These Are History’s Most Notorious Liars

From scientists to presidents, famous people throughout history have told infamous lies.

This story appears in the June 2017 issue of National Geographic magazine.
View Images

1. richard nixon

Watergate set the bar for presidential lies when Nixon insisted he played no role. On the morning of June 17, 1972, five men were arrested after breaking into the Democratic National Committee headquarters in the Watergate building in Washington, D.C. The media, led by Washington Post reporters Bob Woodward and Carl Bernstein, doggedly pursued the story, exposing wiretaps, secret documents, and hush money. President Richard Nixon denied involvement in the scandal, declaring, “I am not a crook,” in a nationally televised press conference. But the White House cover-up failed. Faced with almost certain impeachment, Nixon resigned from his second term in office on August 9, 1974.

View Images

2. the 1919 white sox

The White Sox shocked the nation when they threw the World Series. Nearly a century ago, some members of the Chicago White Sox baseball team accepted a bribe—as much as $100,000 (about $1.4 million today)—to deliberately lose the 1919 World Series to the Cincinnati Reds. Suspicions arose in the first game after uncharacteristically sloppy pitching by the White Sox, who were heavily favored to win. “I don’t know why I did it,” pitcher Eddie Cicotte testified before a grand jury. “I must have been crazy.” He and seven other players, including “Shoeless” Joe Jackson, were indicted on nine counts of conspiracy but acquitted by a jury. They were banned from the game for life.

View Images

3. anna anderson

Many made claims to be the grand duchess of Russia, but all of them were frauds. It was a gruesome crime: In 1918 Bolshevik revolutionaries executed Russian tsar Nicholas II, the empress, and their five children. But did Anastasia, the youngest daughter, escape? Several impersonators exploited this hope, most famously Anna Anderson, an Anastasia look-alike who filed an unsuccessful suit in 1938 to try to prove her identity—and claim an inheritance. Anderson, who had supporters as well as detractors, died in 1984. A posthumous DNA test found she was unrelated to the Romanovs and appeared to confirm she was a Polish factory worker named Franziska Schanzkowska.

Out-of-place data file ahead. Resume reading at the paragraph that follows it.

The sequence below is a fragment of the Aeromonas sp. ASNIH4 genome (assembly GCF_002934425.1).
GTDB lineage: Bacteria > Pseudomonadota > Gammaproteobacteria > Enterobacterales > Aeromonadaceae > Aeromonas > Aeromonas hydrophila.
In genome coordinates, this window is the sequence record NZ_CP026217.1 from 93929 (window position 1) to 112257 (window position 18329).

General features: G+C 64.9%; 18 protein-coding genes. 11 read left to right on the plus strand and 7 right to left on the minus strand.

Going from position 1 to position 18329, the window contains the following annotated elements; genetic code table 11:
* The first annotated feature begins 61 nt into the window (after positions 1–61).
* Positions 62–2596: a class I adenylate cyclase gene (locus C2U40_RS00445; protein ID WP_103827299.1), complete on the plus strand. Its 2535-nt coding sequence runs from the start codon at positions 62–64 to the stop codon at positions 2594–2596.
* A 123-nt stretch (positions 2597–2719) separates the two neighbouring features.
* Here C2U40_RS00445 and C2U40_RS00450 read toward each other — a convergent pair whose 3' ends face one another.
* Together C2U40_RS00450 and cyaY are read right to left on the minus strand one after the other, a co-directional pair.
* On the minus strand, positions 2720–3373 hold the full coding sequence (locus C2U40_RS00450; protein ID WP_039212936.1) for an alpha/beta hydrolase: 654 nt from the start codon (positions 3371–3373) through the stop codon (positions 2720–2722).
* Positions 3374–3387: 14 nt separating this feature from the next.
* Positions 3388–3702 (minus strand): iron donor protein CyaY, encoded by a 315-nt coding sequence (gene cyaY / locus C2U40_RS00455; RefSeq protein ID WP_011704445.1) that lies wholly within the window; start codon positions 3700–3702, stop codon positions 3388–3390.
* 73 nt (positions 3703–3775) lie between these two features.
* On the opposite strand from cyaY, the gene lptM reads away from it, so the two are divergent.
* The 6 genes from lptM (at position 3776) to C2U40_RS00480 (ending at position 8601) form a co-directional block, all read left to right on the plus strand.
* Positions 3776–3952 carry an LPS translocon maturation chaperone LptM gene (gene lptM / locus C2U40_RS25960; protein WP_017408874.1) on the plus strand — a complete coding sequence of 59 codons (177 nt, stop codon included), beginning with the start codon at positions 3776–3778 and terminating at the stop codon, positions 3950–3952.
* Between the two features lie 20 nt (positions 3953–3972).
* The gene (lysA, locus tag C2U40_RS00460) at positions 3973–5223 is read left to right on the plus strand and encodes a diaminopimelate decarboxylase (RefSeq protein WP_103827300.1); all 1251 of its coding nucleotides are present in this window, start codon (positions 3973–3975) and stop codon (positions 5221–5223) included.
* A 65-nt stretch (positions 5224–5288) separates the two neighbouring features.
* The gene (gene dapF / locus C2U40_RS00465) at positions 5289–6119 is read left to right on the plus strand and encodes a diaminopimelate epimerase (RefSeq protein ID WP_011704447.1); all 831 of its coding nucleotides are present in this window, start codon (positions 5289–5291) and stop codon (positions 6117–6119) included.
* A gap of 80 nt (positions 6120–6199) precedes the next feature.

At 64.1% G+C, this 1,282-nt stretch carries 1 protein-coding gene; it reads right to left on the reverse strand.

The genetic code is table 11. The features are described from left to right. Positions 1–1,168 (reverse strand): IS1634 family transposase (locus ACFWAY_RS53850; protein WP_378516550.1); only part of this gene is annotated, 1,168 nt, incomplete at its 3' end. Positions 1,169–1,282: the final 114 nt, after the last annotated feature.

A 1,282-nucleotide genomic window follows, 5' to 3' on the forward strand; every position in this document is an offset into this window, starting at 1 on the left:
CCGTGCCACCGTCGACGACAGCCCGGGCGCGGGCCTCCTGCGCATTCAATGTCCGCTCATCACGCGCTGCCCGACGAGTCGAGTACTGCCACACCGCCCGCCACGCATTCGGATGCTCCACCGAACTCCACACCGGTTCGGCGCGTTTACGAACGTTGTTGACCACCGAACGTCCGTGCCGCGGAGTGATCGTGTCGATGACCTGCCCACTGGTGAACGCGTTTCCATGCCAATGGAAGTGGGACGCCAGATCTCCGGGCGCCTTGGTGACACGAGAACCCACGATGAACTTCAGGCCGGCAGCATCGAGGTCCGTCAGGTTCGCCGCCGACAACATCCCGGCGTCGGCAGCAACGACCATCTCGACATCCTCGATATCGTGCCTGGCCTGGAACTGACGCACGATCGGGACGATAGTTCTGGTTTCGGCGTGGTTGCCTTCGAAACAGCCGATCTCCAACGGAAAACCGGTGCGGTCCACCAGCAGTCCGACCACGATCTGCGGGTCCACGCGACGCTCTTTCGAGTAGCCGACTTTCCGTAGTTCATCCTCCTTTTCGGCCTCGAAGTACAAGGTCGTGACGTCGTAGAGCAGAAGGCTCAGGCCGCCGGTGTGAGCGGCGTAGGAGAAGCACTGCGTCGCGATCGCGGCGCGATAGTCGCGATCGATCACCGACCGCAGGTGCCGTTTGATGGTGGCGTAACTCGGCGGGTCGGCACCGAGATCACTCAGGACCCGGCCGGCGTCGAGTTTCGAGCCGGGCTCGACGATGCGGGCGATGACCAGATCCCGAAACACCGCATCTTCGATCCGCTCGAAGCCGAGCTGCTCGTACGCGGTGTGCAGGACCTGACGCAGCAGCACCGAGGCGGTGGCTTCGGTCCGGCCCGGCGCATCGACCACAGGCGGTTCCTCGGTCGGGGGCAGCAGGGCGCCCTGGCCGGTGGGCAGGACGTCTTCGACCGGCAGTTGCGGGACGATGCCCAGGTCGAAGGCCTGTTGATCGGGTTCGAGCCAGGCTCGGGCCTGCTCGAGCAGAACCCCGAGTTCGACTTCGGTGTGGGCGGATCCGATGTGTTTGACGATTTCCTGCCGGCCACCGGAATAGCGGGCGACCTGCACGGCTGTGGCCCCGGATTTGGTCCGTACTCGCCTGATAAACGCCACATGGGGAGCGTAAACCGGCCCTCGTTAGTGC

View Images

4. charles ponzi

A famous swindler lends his name to a fraudulent scheme that still endures. In 1919 Italian immigrant Charles Ponzi built a pyramid scheme around international postal reply coupons. Ponzi, who brought in $250,000 a day at the peak of his scheme (about three million dollars today), conned investors into sending him millions of dollars, promising eye-popping returns. Ponzi’s scam—paying one investor with money from others—unraveled in August 1920, when he was charged with 86 counts of mail fraud. In 2008 modern-day Ponzi schemer Bernie Madoff was arrested after bilking investors—including Steven Spielberg, Sandy Koufax, Zsa Zsa Gabor, and Elie Wiesel—out of billions.

View Images

5. p.t. barnum

A gifted showman, P. T. Barnum exploited the public’s desire to be amazed. At his first spectacle, in 1835, showman Phineas Taylor Barnum touted Joice Heth as George Washington’s 161-year-old nursemaid. Crowds came gawking to see “the greatest natural & national curiosity in the world.” Barnum profited from the public’s hunger for entertainment by planting embellishments and lies in newspapers. His fabrication about Heth blew up after her death, when an autopsy found her to be no more than 80 years old. Barnum’s flair for fake news culminated when, in ill health, he arranged for the publication of his own obituary so he could read it before he died.

View Images

6. charles dawson and arthur smith woodward

Piltdown man, a clever fabrication of a human ancestor, created a sensation. In 1912 fossil enthusiast Charles Dawson and his collaborator Arthur Smith Woodward, a geologist at the British Natural History Museum, announced the unearthing of humanlike skull fragments and an apelike jawbone from a gravel pit near Piltdown, England. Just a few years earlier, Dawson had written to Smith Woodward, saying he was “waiting for the big ‘find.’ ” But Piltdown man, initially hailed as the missing link connecting ape to human, was a fraud: The bones were stained to resemble ancient fossils, and the teeth, from an orangutan, had been filed down to appear human.